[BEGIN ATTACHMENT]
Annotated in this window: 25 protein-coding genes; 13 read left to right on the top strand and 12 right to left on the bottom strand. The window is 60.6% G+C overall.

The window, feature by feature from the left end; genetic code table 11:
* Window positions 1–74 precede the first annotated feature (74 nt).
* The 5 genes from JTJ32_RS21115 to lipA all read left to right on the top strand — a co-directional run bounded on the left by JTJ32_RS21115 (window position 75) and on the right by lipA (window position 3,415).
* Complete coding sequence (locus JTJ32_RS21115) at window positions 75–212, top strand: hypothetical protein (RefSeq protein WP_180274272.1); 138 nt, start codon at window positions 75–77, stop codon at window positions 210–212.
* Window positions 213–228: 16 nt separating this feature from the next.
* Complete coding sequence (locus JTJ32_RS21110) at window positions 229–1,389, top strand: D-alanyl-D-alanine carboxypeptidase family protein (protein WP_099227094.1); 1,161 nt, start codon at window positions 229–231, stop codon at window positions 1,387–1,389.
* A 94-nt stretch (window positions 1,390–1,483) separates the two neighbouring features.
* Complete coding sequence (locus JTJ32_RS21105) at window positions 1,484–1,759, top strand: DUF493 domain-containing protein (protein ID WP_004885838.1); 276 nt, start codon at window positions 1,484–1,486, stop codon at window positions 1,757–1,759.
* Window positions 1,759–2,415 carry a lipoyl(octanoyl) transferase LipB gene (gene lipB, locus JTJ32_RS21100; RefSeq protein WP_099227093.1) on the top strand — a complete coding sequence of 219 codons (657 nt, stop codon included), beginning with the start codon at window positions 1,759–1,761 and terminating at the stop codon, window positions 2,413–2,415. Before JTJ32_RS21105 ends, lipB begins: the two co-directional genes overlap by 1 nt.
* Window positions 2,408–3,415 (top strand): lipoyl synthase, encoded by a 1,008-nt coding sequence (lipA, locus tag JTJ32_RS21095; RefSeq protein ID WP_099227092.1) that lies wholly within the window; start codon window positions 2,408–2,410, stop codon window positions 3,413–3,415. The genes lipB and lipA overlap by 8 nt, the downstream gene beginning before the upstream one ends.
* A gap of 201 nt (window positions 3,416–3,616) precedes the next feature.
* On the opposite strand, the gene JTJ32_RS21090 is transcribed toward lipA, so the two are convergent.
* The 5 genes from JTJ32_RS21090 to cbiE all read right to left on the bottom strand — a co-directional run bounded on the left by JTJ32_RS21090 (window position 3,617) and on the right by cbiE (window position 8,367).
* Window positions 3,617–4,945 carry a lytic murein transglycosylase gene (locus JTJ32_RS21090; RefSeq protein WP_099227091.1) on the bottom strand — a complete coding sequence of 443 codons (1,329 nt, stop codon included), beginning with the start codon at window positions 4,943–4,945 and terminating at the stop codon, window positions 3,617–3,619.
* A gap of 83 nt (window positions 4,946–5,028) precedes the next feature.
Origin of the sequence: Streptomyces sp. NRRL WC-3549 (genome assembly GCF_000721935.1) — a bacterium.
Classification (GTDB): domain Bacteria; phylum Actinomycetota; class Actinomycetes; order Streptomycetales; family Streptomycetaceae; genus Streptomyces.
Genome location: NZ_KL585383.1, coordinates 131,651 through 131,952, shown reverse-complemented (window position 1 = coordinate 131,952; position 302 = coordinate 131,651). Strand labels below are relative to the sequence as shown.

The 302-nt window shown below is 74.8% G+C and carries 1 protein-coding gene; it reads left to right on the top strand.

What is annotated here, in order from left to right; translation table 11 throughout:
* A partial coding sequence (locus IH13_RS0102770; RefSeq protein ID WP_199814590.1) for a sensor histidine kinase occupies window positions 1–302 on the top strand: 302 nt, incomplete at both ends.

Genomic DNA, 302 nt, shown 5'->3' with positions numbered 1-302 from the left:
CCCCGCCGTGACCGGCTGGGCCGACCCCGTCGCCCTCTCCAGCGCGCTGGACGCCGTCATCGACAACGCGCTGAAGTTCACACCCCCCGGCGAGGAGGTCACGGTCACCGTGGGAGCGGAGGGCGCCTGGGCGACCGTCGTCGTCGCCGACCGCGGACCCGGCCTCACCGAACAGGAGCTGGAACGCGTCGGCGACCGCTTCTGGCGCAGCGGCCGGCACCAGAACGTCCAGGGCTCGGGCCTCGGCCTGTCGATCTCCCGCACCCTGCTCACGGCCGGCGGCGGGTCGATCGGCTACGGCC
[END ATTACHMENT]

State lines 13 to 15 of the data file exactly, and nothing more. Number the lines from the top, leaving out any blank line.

* On the opposite strand, the gene JTJ32_RS21090 is transcribed toward lipA, so the two are convergent.
* The 5 genes from JTJ32_RS21090 to cbiE all read right to left on the bottom strand — a co-directional run bounded on the left by JTJ32_RS21090 (window position 3,617) and on the right by cbiE (window position 8,367).
* Window positions 3,617–4,945 carry a lytic murein transglycosylase gene (locus JTJ32_RS21090; RefSeq protein WP_099227091.1) on the bottom strand — a complete coding sequence of 443 codons (1,329 nt, stop codon included), beginning with the start codon at window positions 4,943–4,945 and terminating at the stop codon, window positions 3,617–3,619.